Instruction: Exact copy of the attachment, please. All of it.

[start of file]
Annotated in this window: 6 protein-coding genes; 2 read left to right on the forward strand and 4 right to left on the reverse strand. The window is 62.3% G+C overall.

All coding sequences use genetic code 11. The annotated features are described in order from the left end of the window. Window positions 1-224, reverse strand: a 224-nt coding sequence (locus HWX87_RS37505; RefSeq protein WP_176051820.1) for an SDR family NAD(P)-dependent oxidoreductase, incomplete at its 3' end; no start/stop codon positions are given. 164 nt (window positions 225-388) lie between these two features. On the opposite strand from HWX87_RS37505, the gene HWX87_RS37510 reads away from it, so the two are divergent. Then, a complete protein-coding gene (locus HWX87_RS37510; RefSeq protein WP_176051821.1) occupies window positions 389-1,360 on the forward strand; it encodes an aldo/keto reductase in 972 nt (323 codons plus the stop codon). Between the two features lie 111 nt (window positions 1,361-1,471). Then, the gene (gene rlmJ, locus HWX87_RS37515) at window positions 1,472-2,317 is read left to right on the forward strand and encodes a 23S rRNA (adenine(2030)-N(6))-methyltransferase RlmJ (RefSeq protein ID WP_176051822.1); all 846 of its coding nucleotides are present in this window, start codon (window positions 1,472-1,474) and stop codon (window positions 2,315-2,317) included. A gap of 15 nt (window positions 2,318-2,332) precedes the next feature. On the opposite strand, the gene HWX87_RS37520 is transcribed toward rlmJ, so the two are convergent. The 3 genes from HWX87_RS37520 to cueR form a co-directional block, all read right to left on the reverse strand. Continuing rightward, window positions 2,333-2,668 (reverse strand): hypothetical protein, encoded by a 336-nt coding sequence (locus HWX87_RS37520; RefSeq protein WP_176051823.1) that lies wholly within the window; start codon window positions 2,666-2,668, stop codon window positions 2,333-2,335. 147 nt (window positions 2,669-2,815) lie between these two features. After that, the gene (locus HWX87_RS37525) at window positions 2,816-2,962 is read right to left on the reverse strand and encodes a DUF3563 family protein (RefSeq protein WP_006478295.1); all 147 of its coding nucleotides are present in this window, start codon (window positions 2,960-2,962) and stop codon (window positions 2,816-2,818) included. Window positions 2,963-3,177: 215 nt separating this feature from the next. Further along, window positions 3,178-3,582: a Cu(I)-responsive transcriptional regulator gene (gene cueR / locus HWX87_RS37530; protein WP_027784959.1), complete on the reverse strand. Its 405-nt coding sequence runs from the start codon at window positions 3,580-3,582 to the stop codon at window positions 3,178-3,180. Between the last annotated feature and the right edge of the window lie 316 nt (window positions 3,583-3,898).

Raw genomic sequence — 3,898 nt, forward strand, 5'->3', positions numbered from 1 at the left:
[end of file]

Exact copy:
Annotated in this window: 6 protein-coding genes; 2 read left to right on the forward strand and 4 right to left on the reverse strand. The window is 62.3% G+C overall.

All coding sequences use genetic code 11. The annotated features are described in order from the left end of the window. Window positions 1-224, reverse strand: a 224-nt coding sequence (locus HWX87_RS37505; RefSeq protein WP_176051820.1) for an SDR family NAD(P)-dependent oxidoreductase, incomplete at its 3' end; no start/stop codon positions are given. 164 nt (window positions 225-388) lie between these two features. On the opposite strand from HWX87_RS37505, the gene HWX87_RS37510 reads away from it, so the two are divergent. Then, a complete protein-coding gene (locus HWX87_RS37510; RefSeq protein WP_176051821.1) occupies window positions 389-1,360 on the forward strand; it encodes an aldo/keto reductase in 972 nt (323 codons plus the stop codon). Between the two features lie 111 nt (window positions 1,361-1,471). Then, the gene (gene rlmJ, locus HWX87_RS37515) at window positions 1,472-2,317 is read left to right on the forward strand and encodes a 23S rRNA (adenine(2030)-N(6))-methyltransferase RlmJ (RefSeq protein ID WP_176051822.1); all 846 of its coding nucleotides are present in this window, start codon (window positions 1,472-1,474) and stop codon (window positions 2,315-2,317) included. A gap of 15 nt (window positions 2,318-2,332) precedes the next feature. On the opposite strand, the gene HWX87_RS37520 is transcribed toward rlmJ, so the two are convergent. The 3 genes from HWX87_RS37520 to cueR form a co-directional block, all read right to left on the reverse strand. Continuing rightward, window positions 2,333-2,668 (reverse strand): hypothetical protein, encoded by a 336-nt coding sequence (locus HWX87_RS37520; RefSeq protein WP_176051823.1) that lies wholly within the window; start codon window positions 2,666-2,668, stop codon window positions 2,333-2,335. 147 nt (window positions 2,669-2,815) lie between these two features. After that, the gene (locus HWX87_RS37525) at window positions 2,816-2,962 is read right to left on the reverse strand and encodes a DUF3563 family protein (RefSeq protein WP_006478295.1); all 147 of its coding nucleotides are present in this window, start codon (window positions 2,960-2,962) and stop codon (window positions 2,816-2,818) included. Window positions 2,963-3,177: 215 nt separating this feature from the next. Further along, window positions 3,178-3,582: a Cu(I)-responsive transcriptional regulator gene (gene cueR / locus HWX87_RS37530; protein WP_027784959.1), complete on the reverse strand. Its 405-nt coding sequence runs from the start codon at window positions 3,580-3,582 to the stop codon at window positions 3,178-3,180. Between the last annotated feature and the right edge of the window lie 316 nt (window positions 3,583-3,898).

Raw genomic sequence — 3,898 nt, forward strand, 5'->3', positions numbered from 1 at the left: